Bumps in the road: or fun facts about boundary layers

You may have noticed the carbon fiber shims I have inlayed on each wing. These take the relatively weak foam and kick up it’s loading capacity through the roof. There is of course, one issue. I didn’t make their channels deep enough everywhere, so each wing had an ever so slight bump in them. Now this might not seem terrible, but it can be pretty bad depending on the operating conditions. To explain, let’s talk boundary layers.

One of the fun aerodynamics facts I love dropping on people is the fact they are constantly surrounded by a bubble of air they can’t get rid of. Because of the no-slip condition in fluid mechanics, fluids will have zero tangential velocity on surfaces, meaning they stick to surfaces, and along the surface, particles of that fluid will be stationary. Depending on the viscosity, or how thick like syrup that fluid is, we will have differing amounts of distance from that surface before the air is “completely” free from that viscous effect. We call this the “boundary layer” as it creates a boundary around objects going through the air along which air can flow according to it’s potential, without interference from viscous forces. I spent a lot of time fawning over the boundary layer in my aerodynamics class. For example, did you know you can determine the drag on anything just by finding the “lost energy” in the wake of something? It’s crazy stuff, and I love it. OK anyways we will normally have laminar, or smooth flow at small scales such as these, unless the flow gets “tripped” to turbulence.

Laminar and Turbulent?

Anyone familiar with Aerodynamics can feel free to skip right past this section, I’ll just be doing a cursory overview of the two forms of flow.

Authors note: we should expect our streamlines to become parallel after leaving the aerodynamic surface. Inkscape just wasn’t letting me align them properly

Laminar is the favorite child in the world of aerodynamics. Less drag, better performance, etc. The issue is laminar flow doesn’t really happen that often in actual airflows. Once our Reynolds number (a non dimensional value characterizing our flow) gets to some point, turbulent flow is almost guaranteed. If you are flying on a commercial jet, essentially all of the flow over the wing is turbulent.

Not the best drawing of turbulence anyone has ever done tbh

Now I don’t know why but a lot of people don’t seem to like turbulent flow. But I love it. The chaos, the unpredictability, the surprising beauty of it all. Oh yeah also it is *terrible* for performance. So much energy going to waste.

Now coming back to this plane; our Reynolds number should be below the threshold to automatically trip to turbulent, which leaves one potential bump in the road towards optimal performance. Bumps. Literally. Those slight ridges created by the lovely carbon shims are about to ruin my day. See if something protrudes outside of the thickness of the boundary layer (which, mind you, is often very thin), we could trip to turbulent, which will look something like this.

That new turbulence near the boundary layer thickens it, and if we remember my little aside earlier, we know thicker boundary layers go hand in hand with more drag, and that isn’t the greatest thing.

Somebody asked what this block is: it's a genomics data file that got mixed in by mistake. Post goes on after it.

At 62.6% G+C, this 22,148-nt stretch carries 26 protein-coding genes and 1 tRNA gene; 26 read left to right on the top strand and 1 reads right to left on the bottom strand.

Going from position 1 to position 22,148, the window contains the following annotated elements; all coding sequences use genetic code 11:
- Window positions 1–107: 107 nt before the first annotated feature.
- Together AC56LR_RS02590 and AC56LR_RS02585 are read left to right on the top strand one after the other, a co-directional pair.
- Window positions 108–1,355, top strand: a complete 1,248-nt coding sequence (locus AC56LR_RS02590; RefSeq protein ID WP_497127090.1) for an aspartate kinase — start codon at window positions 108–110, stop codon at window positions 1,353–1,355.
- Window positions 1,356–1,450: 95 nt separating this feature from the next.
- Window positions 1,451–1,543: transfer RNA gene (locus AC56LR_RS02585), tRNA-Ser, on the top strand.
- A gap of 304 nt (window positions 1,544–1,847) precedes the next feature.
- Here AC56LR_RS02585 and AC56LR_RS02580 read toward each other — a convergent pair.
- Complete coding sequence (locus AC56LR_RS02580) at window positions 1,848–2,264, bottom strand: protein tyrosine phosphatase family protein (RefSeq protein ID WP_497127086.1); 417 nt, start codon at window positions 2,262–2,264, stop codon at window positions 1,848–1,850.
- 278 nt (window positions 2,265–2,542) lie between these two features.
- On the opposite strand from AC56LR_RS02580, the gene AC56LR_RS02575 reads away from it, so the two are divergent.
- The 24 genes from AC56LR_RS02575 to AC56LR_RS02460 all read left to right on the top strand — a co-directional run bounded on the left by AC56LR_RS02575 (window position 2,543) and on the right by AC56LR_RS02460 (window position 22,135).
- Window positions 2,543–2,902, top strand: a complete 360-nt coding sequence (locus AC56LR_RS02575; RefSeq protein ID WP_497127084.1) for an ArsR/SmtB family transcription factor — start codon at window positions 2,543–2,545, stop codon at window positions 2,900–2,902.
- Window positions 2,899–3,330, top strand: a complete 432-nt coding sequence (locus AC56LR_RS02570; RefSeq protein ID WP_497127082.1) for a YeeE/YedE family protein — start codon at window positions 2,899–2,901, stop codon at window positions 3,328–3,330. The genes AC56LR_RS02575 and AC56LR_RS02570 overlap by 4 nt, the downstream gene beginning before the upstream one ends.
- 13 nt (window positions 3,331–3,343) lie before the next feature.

Time to actually build the wings!

Okay so with that in mind, I got to spend the next hour carefully sanding down just the parts of the carbon fiber that protruded from the foam wings. Sadly I didn’t take any pictures, but just imagine a pile of fine black powder atop a table, and me sitting there looking all tired and sad behind my respirator.

Here’s a note to all the makers just getting started. Write things down! About everything! I had to remeasure all of my wings to get the cuts just right on my new one for the flaps, as well as on getting the same angles for the sweeps of each wing.

In which the author asks himself: “wait, how far back does the shim go?”

After the new wing was all cut, and the new shim set in, I had the last, and most painful part. Monokoting the rest of the wings. The red monokote I was using was on the thicker side of things, which means keeping the temperature nice and high, while not keeping the iron in one place for too long. I found a god technique was doing small circles and working your way across the wing. Kind of like brushing your teeth.

I found it was best to do the wings with one piece on the top and bottom each, with a bit of overlap around the trailing edge. Once everything is to your liking using an xacto knife works nicely to slice off the excess plastic. Similar to when performing a two cloth fibberglass layup on the wing, we have the issue of a somewhat sharp leading edge forming due to overlapping pieces of plastic. Unlike fiberglass, we can’t just sand down that edge. Instead of sanding, I cut a bit extra off, and used some sealing tape around the leading edge of the wings, getting a nice clean leading edge.

Of course getting rid of bubbles was quite difficult
I have to say, the look grew on me quite quickly.

I decided to try something new with the next set of wings, grabbing some of the black monokote we have lying around. This turned out to be a great learning opportunity on how applying different types of monokote works, and I will try to share all of my wisdom here:

Rule 1: Keep heat proportional to thickness. Thinner monokote can melt pretty easily and although it may seem obvious, the relationship between thickness and heat is pretty sharp, I was using max heat on the red, and min heat on the black.

Rule 2: Work along a path from one side to the other. Having to backtrack is a death sentence when it comes to avoiding bubbles. Don’t be afraid to peel back the monokote to try again.

Rule 3: Don’t keep the iron still! Once the monokote is hot enough for the adhesive to activate, it doesn’t need any more heat, and all that heat from the iron is going to go right into melting the foam.

Rule 4: Pressure is good, But don’t distribute it. I used just the tip of the iron to heat the monokote. Keeping good pressure on a small surface area helped to get the monokote adhered nice and quickly.

The black monokote goes on so nicely, but has a habit of clinging to itself.

I will end off this post with a nice shot of the finished product. Hopefully in my next installment of this series I will have a nice name for it, and get some more CAD work done. ::)

This image makes me very happy